Ladies and Gentlemen,
It is a rare privilege to address you this morning on the occasion of your annual conference, especially as I can sense great expectations in this hall that very soon the titles of 'Shadow this' and 'Shadow that" will change for the real thing.
Our two nations, Britain and Ghana, have had a long and tortuous history, ever since James of the Royal Company of Adventurers landed on the shores of Accra in the late seventeenth century, and built there a fort of that name that still stands today.
The slave trade, imperialism and colonialism express one aspect of those relations, just as Ghanaian freedom and independence, won peaceably from British imperial power, and supported by extensive economic ties with Britain, reflect another more positive aspect.
The impact of British institutions and values on Ghanaian life is visible and undeniable. A British lawyer, for instance, would have little difficulty wandering through the Ghanaian legal system, as it is firmly founded on the common law of Britain, which is such a central and welcome feature of British civilisation.
Our two parties share many common values - belief in individual liberty, freedom and responsibility, respect for human rights and the rule of law, the principles of democratic accountability and a commitment to the market economy.
The mission of our party, the New Patriotic Party (NPP), is straightforward and simple: we mean to create a future Ghana that will provide a model of progress and development in freedom for the rest of Africa and the world.
The vision of the great man who founded our party, Joseph Boakye Danquah, was eloquently expressed nearly fifty years ago at the height of the Cold War, thus: "[Our party's] policy is to liberate the energies of the people for the growth of a property-owning democracy in this land, with the right to life, freedom and justice as the principle to which the government and the laws of the land should be dedicated in order specifically to enrich life, property and liberty of each and every citizen.'
The vision was to spread the benefits of private ownership and prosperity to the majority of citizens, not just a rich and privileged few; to democratise the opportunity to accumulate capital as a meaningful way of ensuring the dignity and security of each individual.
Ghana has made great strides in moving forward from the times of authoritarian rule when big government did everything, to a future when people are entrusted with self-governance. We have done this by following our particular instincts for individual freedom, respect for traditional institutions, rule of law and social justice.
We believe it was not for nothing that Ghana was the first black African country to break free from colonial rule. Hence, our determination to show that an African people can emulate the successes of the Asian Tigers and create a modern, prosperous nation. We believe further that a globe dominated by a handful of rich nations in the north, with the majority of nations in the south languishing in poverty and misery, is not a prescription for global security. Our generation is not seeking handouts from anybody.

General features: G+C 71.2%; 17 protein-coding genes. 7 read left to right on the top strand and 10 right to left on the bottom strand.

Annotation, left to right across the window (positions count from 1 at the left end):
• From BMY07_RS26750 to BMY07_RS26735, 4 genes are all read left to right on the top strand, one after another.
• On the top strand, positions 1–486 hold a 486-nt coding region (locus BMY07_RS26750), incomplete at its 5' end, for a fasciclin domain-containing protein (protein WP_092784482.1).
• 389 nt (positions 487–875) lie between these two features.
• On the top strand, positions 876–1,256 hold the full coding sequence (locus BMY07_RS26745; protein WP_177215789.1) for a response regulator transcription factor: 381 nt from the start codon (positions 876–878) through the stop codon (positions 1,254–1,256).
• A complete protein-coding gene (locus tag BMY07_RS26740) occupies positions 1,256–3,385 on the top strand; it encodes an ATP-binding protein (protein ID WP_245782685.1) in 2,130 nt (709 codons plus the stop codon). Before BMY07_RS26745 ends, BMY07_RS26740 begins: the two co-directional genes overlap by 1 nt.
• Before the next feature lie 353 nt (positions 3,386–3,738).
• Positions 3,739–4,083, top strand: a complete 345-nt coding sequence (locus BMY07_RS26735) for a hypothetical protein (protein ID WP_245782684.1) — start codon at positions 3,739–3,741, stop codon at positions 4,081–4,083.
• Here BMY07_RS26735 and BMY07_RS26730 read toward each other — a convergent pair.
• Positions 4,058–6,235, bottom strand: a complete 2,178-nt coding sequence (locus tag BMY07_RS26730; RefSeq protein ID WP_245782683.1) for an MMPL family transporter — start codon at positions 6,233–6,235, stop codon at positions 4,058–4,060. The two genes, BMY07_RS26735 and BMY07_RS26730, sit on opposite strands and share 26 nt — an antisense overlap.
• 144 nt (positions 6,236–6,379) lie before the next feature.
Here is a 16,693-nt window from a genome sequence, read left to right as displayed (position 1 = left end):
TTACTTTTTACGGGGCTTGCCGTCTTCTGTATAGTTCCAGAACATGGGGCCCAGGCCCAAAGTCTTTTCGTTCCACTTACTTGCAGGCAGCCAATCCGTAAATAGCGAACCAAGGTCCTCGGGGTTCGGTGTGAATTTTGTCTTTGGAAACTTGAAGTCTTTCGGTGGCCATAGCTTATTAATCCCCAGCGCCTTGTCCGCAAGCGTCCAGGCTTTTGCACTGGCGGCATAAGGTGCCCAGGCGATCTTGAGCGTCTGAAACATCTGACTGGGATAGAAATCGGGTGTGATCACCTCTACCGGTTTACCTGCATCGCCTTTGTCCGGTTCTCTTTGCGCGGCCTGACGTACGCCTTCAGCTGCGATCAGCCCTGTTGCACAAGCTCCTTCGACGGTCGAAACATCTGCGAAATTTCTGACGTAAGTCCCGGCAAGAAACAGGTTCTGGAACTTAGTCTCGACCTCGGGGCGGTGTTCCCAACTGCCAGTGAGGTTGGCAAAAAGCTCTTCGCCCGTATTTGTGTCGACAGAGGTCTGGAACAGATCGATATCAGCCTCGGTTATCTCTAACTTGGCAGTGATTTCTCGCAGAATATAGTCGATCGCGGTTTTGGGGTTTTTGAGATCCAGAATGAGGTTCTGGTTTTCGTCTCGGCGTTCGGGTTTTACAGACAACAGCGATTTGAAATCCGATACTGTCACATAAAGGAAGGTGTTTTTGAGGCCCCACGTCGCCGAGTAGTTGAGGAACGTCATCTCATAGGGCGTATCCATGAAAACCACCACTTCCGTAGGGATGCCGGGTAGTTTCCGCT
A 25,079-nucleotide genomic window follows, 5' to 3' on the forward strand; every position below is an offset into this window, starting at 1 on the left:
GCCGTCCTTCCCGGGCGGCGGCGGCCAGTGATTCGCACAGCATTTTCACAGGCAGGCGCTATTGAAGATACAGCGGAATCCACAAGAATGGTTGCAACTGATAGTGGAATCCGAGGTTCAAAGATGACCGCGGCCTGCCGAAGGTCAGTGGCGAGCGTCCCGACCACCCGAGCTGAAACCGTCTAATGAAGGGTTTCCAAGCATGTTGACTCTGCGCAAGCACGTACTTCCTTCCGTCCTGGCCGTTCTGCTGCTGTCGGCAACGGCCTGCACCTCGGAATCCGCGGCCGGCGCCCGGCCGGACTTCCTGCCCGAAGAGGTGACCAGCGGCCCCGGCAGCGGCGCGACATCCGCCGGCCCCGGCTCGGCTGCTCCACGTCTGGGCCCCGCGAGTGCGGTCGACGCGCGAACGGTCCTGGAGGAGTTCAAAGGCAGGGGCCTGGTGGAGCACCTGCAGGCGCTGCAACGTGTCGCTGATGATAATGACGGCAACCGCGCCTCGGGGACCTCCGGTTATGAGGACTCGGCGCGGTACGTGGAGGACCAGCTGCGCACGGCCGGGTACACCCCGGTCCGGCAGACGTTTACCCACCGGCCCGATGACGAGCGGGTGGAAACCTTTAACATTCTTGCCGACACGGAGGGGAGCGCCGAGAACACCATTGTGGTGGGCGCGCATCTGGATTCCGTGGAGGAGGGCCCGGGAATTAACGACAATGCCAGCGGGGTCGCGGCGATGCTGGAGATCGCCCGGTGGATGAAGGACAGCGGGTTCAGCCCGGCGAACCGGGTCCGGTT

To paraphrase Edmund Burke, it is in the interest of the free world that wealth should be found everywhere. We do believe that our common humanity requires that we forge partnerships with the developed world, especially Britain, that would lead to the transformation of the lives of the Ghanaian and African people, a transformation that would bring the mass of our people out of poverty into a marked enhancement of the quality of their lives.
This therefore entails a recognition that we can no longer continue to be raw material exporting economies. The time has come for the industrialisation and transformation of Africa's economies. And, Ghana is determined to lead and be among the first of the African Lions which will embark on this course of modernisation, a process that should be considerably assisted by the recent discovery of high-grade crude oil in commercial quantities.
Our Fourth Republic, inaugurated in January 1993 , has witnessed the longest spell of democracy in our history , which has coincided with the most significant improvements in all aspects of our national life. These improvements have been particularly noticeable over the last seven years when our party, the NPP, has been in power in the areas of education, health care, expansion of our infrastructure and the overall management of the national economy.
We are determined to ensure that the impending elections in December will return the NPP to power under my leadership. Democratic parties, such as our two parties, need to work together, to spread hope and opportunity across national boundaries so that we can overcome the forces behind the shameful menaces of our time — hunger, poverty, drugs, terrorism and the degradation of our environment.
The 21st century, with the aid of science and technology and the spread of liberal democracy, offers humankind the prospects for the first time in human history of building a world civilisation of prosperity in freedom for all the peoples of the world, where the arts and culture will flourish and improve the lives of all of us on this dear planet. I am confident that we can work together to build such a new world.
Let us move forward together.
Thank you and God bless you.